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Main Website >>Investment Management / Alternative Investment >>Blog >> How Bad Is Europe?
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Roger Nusbaum, Chief Investment Officer, YOUR SOURCE FINANCIAL (RIA)

How Bad Is Europe?
Thursday, May 10 2012 | 02:15 PM
Roger Nusbaum
Chief Investment Officer, YOUR SOURCE FINANCIAL (RIA)

The chart tracks the S&P 500 SPDR (SPY) against what I believe are all of the Eurozone ETFs; iShares France (EWQ), iShares Spain (EWP), iShares Germany (EWG), iShares Italy (EWI), iShares Belgium, iShares Netherlands (EWN), iShares Finland (EFNL) and Global X Greece (GREK).

The YTD returns;
SPY +7.63%
EWQ +1.23%
EWP -18.50%
EWG +10.30%
EWI -7.67%
EWK +9.14%
EWN +1.57%
EFNL -7.76% (this fund started trading January 26)
GREK -10.15%

There really is a wide range of returns here. Germany and Belgium certainly are surprises as is Finland. Despite it going deathstar, Nokia (NOK) is still the largest holding in EFNL and no doubt contributes to that fund's poor showing (the next three largest holdings have all fared a little better than the fund).

For some reason Bob Pisani was on a jag yesterday about decoupling, saying no one likes it when he talks about decoupling but he said we're decoupling (except for Germany and The Netherlands). My thoughts on decoupling have been pretty consistent which is that any reasonable expectation should be for long term outperformance like Brazil being up 300% in the last decade versus a 24% decline for the S&P 500 (not including dividends). Over the course of a year anything can happen but expecting some equity market to go up 20% when the rest of the world is unraveling is not realistic.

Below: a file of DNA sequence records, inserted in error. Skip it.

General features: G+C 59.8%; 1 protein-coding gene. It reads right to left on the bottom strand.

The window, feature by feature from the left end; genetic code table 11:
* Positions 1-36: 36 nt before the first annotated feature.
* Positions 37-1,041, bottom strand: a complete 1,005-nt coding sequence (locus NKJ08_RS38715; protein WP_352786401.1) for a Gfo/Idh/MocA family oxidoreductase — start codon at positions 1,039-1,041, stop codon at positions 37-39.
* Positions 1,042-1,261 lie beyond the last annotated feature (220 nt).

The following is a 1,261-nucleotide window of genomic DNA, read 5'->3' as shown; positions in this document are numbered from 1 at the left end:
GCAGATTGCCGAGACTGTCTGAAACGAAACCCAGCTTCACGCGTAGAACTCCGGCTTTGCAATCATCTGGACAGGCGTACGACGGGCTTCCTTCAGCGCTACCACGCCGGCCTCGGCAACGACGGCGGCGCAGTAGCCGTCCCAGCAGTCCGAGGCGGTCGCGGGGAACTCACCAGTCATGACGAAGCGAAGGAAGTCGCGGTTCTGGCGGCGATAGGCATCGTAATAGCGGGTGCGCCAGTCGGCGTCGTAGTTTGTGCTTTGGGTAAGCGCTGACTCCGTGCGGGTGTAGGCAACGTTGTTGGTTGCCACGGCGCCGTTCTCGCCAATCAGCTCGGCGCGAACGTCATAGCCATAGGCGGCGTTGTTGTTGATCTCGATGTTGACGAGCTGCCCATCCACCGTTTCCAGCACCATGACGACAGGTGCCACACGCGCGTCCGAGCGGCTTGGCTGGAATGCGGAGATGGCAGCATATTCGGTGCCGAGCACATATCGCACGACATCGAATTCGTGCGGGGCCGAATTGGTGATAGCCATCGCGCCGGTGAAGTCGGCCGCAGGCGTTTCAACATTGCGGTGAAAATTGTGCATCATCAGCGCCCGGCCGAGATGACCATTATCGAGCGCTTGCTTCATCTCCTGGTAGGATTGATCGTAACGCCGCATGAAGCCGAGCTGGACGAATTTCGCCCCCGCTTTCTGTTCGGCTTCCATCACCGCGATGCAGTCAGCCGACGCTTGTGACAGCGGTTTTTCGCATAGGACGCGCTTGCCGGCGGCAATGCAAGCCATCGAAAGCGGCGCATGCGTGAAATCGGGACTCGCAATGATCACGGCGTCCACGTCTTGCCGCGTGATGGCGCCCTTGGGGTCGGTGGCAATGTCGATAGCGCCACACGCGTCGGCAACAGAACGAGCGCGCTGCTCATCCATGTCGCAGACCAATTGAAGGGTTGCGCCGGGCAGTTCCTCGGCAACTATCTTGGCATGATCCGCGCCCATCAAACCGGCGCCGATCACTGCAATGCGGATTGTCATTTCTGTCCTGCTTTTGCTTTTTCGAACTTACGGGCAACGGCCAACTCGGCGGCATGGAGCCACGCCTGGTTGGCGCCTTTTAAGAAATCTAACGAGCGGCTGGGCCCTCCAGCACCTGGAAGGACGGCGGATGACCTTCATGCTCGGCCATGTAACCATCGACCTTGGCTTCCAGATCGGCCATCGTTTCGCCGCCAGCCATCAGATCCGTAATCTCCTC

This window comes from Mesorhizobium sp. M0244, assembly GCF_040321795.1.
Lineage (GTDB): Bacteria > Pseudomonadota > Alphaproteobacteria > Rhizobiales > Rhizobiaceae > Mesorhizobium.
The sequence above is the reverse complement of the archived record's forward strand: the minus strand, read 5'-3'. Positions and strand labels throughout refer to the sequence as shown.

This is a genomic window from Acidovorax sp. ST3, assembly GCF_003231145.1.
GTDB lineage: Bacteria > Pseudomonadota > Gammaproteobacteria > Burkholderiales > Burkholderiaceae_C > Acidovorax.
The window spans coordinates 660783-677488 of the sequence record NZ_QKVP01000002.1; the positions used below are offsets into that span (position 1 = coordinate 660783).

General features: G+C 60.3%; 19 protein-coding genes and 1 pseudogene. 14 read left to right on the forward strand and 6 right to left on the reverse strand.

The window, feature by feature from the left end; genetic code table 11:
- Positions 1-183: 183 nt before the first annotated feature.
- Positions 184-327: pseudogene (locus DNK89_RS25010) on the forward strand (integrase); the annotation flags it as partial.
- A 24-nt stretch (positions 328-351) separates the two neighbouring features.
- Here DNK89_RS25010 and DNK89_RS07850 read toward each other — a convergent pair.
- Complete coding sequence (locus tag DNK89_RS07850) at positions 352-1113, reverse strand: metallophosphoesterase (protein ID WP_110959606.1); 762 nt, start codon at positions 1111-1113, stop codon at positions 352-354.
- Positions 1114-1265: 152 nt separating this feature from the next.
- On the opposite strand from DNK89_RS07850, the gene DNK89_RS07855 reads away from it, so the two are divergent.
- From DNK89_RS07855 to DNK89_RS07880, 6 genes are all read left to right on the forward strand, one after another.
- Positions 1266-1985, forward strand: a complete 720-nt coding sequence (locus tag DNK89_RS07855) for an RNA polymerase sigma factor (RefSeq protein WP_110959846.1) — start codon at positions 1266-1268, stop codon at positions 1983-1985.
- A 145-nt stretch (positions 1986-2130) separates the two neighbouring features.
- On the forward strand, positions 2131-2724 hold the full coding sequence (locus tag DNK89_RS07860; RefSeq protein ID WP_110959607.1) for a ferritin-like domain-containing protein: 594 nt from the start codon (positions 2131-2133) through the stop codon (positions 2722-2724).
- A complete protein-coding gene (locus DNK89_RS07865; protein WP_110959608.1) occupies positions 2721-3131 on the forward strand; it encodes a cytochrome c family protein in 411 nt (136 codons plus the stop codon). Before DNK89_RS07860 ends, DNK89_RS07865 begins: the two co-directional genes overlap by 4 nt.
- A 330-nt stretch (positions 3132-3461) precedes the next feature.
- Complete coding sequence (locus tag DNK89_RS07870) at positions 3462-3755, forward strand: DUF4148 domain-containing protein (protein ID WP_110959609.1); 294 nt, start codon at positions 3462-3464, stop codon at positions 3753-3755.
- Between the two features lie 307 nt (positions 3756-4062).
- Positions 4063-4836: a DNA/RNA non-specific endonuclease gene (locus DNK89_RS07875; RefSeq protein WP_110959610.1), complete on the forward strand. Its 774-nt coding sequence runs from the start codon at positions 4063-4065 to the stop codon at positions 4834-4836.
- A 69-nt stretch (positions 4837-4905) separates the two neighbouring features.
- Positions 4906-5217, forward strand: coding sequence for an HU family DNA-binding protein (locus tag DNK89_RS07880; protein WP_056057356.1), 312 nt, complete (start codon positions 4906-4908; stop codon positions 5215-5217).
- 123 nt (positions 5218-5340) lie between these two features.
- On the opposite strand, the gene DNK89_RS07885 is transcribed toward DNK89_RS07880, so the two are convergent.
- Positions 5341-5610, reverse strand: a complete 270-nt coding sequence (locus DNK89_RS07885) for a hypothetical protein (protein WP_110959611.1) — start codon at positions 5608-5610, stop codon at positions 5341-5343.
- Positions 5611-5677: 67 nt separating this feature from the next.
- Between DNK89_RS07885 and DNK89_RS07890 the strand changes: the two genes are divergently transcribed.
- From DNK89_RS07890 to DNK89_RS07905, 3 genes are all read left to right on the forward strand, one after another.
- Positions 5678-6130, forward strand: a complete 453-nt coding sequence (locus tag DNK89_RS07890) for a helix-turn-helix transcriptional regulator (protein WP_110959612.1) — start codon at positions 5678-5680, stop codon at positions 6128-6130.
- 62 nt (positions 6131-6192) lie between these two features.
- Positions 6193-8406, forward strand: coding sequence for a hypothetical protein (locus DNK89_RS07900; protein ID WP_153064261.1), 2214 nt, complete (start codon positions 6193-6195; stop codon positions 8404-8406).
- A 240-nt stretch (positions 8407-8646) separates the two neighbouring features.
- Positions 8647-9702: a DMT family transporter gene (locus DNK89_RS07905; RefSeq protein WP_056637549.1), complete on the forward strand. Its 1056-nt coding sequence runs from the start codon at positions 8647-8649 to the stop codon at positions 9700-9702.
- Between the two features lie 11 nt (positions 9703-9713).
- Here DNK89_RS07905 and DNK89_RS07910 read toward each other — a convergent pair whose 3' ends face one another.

The big macro for Europe has been the same for many years and will be the same into the future which is the demographics stink, the economic stats mostly stink, most countries are over indebted and desperate policy measures are not working as hoped for in terms of effect or time needed to have an impact. Over the years there have been comments generally disagreeing with my lumping Germany in with this avoid Europe theme although looking at a five year chart this has been correct more often than not.

Looking forward and thinking about Europe we will probably hear and read a lot of comments from various professionals about how they are investing in Europe. Some will be able to avoid but some cannot because of various mandates/constraints they must operate under. If you agree with the points made above about Europe, then how soon do you think any or all of them will change for the better? How you answer that question probably determines when you might want to get back into Europe. I don't think there is any visibility for meaningful improvement so we will continue to avoid the region.
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